The father of a Marine, Pence said that he and Trump believe Capt. Khan is a hero and his family “should be cherished by every American.”

And among Democrats, Mayor Bill de Blasio also slammed Trump for his comments Monday and said he expected it would be the final nail in the coffin for Trump’s campaign.

“There are still some unifying realities in American life. We have tremendous respect for our military. And we have ultimate respect for families who have lost their children serving their country,” de Blasio said. “You cannot insult one of those families and get away with it.”

Berkshire Hathaway chief executive officer Warren Buffett, campaigning in Nebraska with Clinton, also slammed Trump.

“I ask Donald Trump, have you no sense of decency sir?” he said.

But Trump did have some defenders, including former campaign manager Corey Lewandowski.

“If Donald Trump were the president, Captain Khan would be alive today because he would’ve never entered the Iraq War in the first place,” Lewandowski said.

Trump himself took to Twitter Monday, saying Khizr Khan “viciously attacked me from the stage of the DNC and is now all over T.V. doing the same – Nice!”

In a second tweet Monday, Trump said: “This story is not about Mr. Khan, who is all over the place doing interviews, but rather RADICAL ISLAMIC TERRORISM and the U.S. Get smart!”

Advised that Trump was watching on Monday, Khizr Khan said on CNN Monday that Trump needs to find more “empathy” and find a way to work together with others.

Khan and is wife also said they would like to step away from the public feud with Trump.

“I really want to maintain mine and my family’s dignity. I spoke what was appropriate, and if he’s watching, just imagine – there is no need to comment the way he commented, that initiated this conversation. I again say, we want to maintain our dignity. We want to maintain my family’s dignity; my son’s dignity, and his sacrifice,” Khizr Khan said of Trump on CNN Monday. “And he should listen to America; what America and the world is telling about the remarks; about the lack of empathy, and that’s all I wish to convey to him – that a good leader has one trait.”

Khan also told CNN Monday: “We want to be out of this controversy. That is not our style. This is not our path.” He said “there was no need” for Trump to comment further, saying “We want to maintain our dignity.”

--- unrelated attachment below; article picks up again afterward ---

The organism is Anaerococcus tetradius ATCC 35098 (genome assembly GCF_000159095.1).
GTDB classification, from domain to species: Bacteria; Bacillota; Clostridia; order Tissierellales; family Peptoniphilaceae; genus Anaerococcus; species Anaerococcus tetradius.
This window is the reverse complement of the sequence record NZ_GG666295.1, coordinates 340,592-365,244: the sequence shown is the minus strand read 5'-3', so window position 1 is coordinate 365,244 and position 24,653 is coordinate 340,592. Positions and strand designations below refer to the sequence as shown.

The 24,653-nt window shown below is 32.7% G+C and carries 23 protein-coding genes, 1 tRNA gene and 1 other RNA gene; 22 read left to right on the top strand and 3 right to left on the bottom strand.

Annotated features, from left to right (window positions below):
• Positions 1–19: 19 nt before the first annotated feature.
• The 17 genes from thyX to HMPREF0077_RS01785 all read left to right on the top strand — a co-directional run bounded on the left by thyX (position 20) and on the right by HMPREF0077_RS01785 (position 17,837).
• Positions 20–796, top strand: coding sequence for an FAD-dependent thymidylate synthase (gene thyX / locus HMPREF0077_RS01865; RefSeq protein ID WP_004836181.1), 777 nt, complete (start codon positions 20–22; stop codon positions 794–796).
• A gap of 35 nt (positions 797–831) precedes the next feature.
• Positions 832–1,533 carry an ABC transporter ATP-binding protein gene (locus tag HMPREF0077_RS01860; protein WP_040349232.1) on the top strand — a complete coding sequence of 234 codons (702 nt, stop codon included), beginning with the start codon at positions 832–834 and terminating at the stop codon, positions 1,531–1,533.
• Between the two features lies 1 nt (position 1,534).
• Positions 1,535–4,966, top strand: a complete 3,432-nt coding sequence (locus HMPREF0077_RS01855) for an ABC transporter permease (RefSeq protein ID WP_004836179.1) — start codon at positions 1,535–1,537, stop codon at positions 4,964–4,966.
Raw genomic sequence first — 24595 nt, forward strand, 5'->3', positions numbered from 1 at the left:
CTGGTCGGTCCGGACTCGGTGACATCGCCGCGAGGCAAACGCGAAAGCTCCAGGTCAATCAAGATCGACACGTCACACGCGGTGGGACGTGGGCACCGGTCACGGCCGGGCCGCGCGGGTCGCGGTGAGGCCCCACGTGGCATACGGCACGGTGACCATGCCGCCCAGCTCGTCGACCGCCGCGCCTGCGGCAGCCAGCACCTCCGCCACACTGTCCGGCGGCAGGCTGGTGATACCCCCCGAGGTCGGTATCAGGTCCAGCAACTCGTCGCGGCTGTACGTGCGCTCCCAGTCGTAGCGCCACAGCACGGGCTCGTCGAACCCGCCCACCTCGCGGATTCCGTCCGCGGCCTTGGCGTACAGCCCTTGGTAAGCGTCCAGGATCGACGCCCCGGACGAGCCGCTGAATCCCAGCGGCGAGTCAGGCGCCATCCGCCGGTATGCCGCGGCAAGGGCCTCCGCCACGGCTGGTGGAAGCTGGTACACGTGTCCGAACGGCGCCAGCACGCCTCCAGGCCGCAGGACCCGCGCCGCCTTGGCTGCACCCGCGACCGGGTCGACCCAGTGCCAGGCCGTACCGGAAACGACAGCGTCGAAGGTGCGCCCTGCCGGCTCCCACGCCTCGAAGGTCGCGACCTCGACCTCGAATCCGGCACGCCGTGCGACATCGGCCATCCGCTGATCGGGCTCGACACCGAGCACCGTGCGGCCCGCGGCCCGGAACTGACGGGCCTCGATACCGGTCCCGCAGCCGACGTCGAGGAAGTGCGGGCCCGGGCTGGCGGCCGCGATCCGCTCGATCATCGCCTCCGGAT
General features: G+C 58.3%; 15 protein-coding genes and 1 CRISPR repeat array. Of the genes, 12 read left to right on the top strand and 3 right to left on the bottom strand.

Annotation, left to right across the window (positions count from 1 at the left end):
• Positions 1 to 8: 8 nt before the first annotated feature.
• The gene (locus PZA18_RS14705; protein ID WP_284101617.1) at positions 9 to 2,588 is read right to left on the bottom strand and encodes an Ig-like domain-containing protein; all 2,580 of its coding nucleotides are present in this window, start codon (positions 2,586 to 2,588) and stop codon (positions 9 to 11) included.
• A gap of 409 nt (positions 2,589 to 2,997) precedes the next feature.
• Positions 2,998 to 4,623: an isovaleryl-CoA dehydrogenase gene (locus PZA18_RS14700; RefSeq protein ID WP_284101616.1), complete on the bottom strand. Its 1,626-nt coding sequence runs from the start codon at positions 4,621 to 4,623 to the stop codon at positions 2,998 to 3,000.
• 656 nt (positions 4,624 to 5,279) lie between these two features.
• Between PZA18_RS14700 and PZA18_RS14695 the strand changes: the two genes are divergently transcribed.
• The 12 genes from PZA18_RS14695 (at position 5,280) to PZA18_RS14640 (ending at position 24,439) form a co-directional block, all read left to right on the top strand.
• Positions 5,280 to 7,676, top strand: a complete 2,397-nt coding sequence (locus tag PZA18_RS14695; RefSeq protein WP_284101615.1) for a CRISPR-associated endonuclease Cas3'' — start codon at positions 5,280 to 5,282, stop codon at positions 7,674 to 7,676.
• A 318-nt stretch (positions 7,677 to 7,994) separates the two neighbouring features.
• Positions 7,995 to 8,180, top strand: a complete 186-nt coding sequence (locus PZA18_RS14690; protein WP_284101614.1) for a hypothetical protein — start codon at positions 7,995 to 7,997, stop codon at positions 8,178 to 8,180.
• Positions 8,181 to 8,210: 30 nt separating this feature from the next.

His wife, Ghazala Khan, also addressed Trump’s comments suggesting she was silent at the Democratic National Convention because the Muslim religion would not allow her to speak.

“My religion or my family or my culture never stopped me from saying what I want to say,” Ghazala Khan said. “I have all the rights as a wife, as a mother, as a daughter.”‘

Trump said late Monday that Captain Khan was a hero, and seemed to soften his tone.

“Whenever you have the Gold Star Families – whenever you have, you know, what you and I have discussed in the past – I mean, these are great people; great families, frankly,” Trump told Sean Hannity on Fox News.

Trump spent the day campaigning in Ohio and Pennsylvania Monday. He cried foul about how the primary ended for Democrat Bernie Sanders and suggested that he thought the general election could be “rigged.”

“Bernie. Poor Bernie…. You know what? He made a mistake. He shouldn’t have made a deal. Sometimes…. He lost. He lost. (But) first of all, it was rigged,” Trump said at a rally in Columbus, Ohio Monday. “And I’m afraid the election’s going to be rigged, I have to be honest.”

The business mogul has already complained about the dates of the presidential debates that were set by a bipartisan commission in September of last year, upset that two of the three debates will be up against National Football League games

Trump also attempted to clarify his position on the conflict between Ukraine and Russia after giving a muddled answer over the weekend. He explained that when he said Russia wouldn’t move into Ukraine, he was referring to a time when he would be president.

“I said very simply: they’re not going to do it on my watch, essentially,” Trump said. “I said Russia will not go into the Ukraine. I said that.

“When I said, ‘Believe me, Russia’s not going into Ukraine, alright?’ They’re not going into Ukraine. The person said, ‘But they’re already in Ukraine.’ I said, ‘Well that was two years ago.’ That’s – I mean – do you want to go back? Do you want to have World War III to get it back? That was during Obama’s watch,” Trump went on.

And in the meantime Monday, Democratic presidential nominee Clinton was fending off critics for a response she gave to a question on Fox News about her emails.

Chris Wallace said FBI Director James Comey had said Clinton’s comments about her private email server to the American public were not true.

“Chris, that’s not what I heard Director Comey say,” Clinton said. “Director Comey said my answers were truthful, and what I’ve said is consistent with what I have told the American people.”

But the Washington Post had trouble believing Clinton, giving her “four Pinocchios” for her answer.

Comey has said there is no evidence that Clinton lied to the FBI, but he did not say she had been truthful to the American people.

Trump will campaign in Virginia on Tuesday, and Clinton will next head to Colorado.

(TM and © Copyright 2016 CBS Radio Inc. and its relevant subsidiaries. CBS RADIO and EYE Logo TM and Copyright 2016 CBS Broadcasting Inc. Used under license. All Rights Reserved. This material may not be published, broadcast, rewritten, or redistributed. The Associated Press contributed to this report.)